Nguyễn Dynasty

Infobox Former Country
native_name = _vi. Việt Nam (1804–39)
_vi. Đại Nam (1839–1945)
common_name = Nguyễn dynasty
conventional_long_name = Nguyễn Dynasty|
continent = moved from Category:Asia to Southeast Asia
region = Southeast Asia
country = Vietnam
government_type = Monarchy
status = Empire
status_text = Kingdom, Empire|
year_start = 1802
year_end = 1945|
event_start = Coronation of Gia Long
date_start = June 1 1802
event1 =





flag_type = Flag (1890–1920)|
capital = Phú Xuân
latd=16 |latm=28 |latNS=N |longd=107 |longm=36 |longEW=E|
common_languages = Vietnamese
religion = Neo-Confucianism
The Nguyễn Dynasty ( _vi. Nhà Nguyễn; Hán Việt: "Nguyễn triều" 阮朝) was the last ruling family of Vietnam. Their rule began in 1802 when Emperor Gia Long ascended the throne after defeating the Tây Sơn Dynasty and ended in 1945 when Bảo Đại abdicated the throne and transferred power to the Democratic Republic of Vietnam, ruling for a total of 143 years. During the reign of Emperor Gia Long, the nation officially became known as "Việt Nam" (越南), but from the reign of emperor Minh Mạng on, the nation was renamed "Đại Nam" (大南, literally "Great South"). Their rule was marked by the increasing influence of French colonialism; the nation was eventually partitioned into three, Cochinchina became a French colony while Annam and Tonkin became protectorates which were independent in name only.

Origins

: "For more background information, see Nguyễn Lords and Trịnh Lords"The Nguyễn family had been one of the major families in Vietnamese history, dating back to the days of the Hero–Emperor Lê Lợi. Due to a civil war and the weakness of the Later Lê Dynasty, the Nguyễn and the Trịnh (another of the major families) joined together in opposition to the Mạc. Nguyễn Kim, the leader of this alliance, was assassinated in 1545 by a servant of the Mạc. Kim's son-in-law Trịnh Kiểm, took over the alliance because Kim's sons were too young. In 1558, Nguyễn Hoàng, the eldest son of Nguyễn Kim was given lordship over the southern, newly conquered provinces of Vietnam. He ruled from the city of Huế for the rest of his life and established the dominion of the Nguyễn Lords in the southern part of the country. While the Nguyễn Lords, like the Trịnh, paid tribute to the Lê Emperor, the reality was they ruled, not the king. Nguyễn Hòang and his successors continually expanded their territory by making Kampuchea a protectorate, and by invading Laos, Champa and many small countries in the area. The Nguyễn lords styled themselves as lord ("Chúa" in Vietnamese).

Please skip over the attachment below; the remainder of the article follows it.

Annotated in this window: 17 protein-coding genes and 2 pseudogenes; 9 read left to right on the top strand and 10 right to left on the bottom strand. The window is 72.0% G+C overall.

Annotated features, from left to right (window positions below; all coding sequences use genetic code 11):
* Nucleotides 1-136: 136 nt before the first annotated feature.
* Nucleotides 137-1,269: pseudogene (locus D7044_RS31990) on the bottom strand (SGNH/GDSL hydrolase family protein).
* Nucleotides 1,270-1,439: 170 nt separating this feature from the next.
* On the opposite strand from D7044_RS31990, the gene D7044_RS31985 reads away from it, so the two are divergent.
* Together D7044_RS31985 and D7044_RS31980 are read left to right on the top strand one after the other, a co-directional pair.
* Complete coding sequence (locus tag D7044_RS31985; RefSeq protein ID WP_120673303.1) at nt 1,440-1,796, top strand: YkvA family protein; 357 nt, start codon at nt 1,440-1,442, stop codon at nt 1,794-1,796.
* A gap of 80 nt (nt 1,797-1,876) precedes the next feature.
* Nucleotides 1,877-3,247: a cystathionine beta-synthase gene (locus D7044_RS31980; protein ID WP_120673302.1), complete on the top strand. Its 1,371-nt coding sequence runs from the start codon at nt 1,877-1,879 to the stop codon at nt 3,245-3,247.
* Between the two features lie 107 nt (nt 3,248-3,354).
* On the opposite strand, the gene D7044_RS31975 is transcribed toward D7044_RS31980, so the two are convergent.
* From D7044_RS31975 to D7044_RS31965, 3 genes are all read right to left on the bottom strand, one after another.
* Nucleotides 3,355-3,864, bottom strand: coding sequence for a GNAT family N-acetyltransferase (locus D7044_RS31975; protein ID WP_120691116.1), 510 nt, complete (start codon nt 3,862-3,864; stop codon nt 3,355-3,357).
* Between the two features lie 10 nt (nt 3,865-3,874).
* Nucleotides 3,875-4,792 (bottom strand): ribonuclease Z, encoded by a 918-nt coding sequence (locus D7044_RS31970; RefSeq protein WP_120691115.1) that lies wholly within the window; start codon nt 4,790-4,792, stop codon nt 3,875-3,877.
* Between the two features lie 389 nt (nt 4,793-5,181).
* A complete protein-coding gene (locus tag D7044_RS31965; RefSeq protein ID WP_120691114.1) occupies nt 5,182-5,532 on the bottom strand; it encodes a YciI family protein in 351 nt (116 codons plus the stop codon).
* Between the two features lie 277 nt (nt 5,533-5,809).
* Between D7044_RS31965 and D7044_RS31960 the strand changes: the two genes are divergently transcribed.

Birth of the dynasty

It was Nguyễn Phúc Nguyên (or Lord Sãi), Nguyễn Hoàng's son, who started the Nguyễn Phúc family name. 200 years later, Nguyễn Phúc Khoát was the first ruler of the line who styled himself King ("Vương" in Vietnamese), as the Trịnh Lords began to do so in the North.
Nguyễn Phúc Ánh finally united Vietnam for the second time in 300 years. He started a dynasty and styled himself Emperor (Viet: "Hoàng Đế") Gia Long. After Gia Long, other rulers of the dynasty would soon run into problems with Catholic missionaries and, subsequently, the involvement of Europeans in Indochina.

Emperors Minh Mạng, Thiệu Trị, Tự Đức and Hiệp Hoà, were opposed to French involvement in the country and tried to reduce the growing Catholic community in Vietnam at that time. Their persecution of missionaries was the primary pretext for the French to invade and occupy Indochina. Much like what had occurred in Qing China, there were also numerous incidents involving other nations (European) during the 19th century.

The last Nguyễn Emperor to rule with complete independence was Tự Đức. After his death there was a succession crisis which allowed the French to take direct control of the country and eventually gain complete control of the monarchy. All emperors since Đồng Khánh were chosen by the French and had only a symbolic position.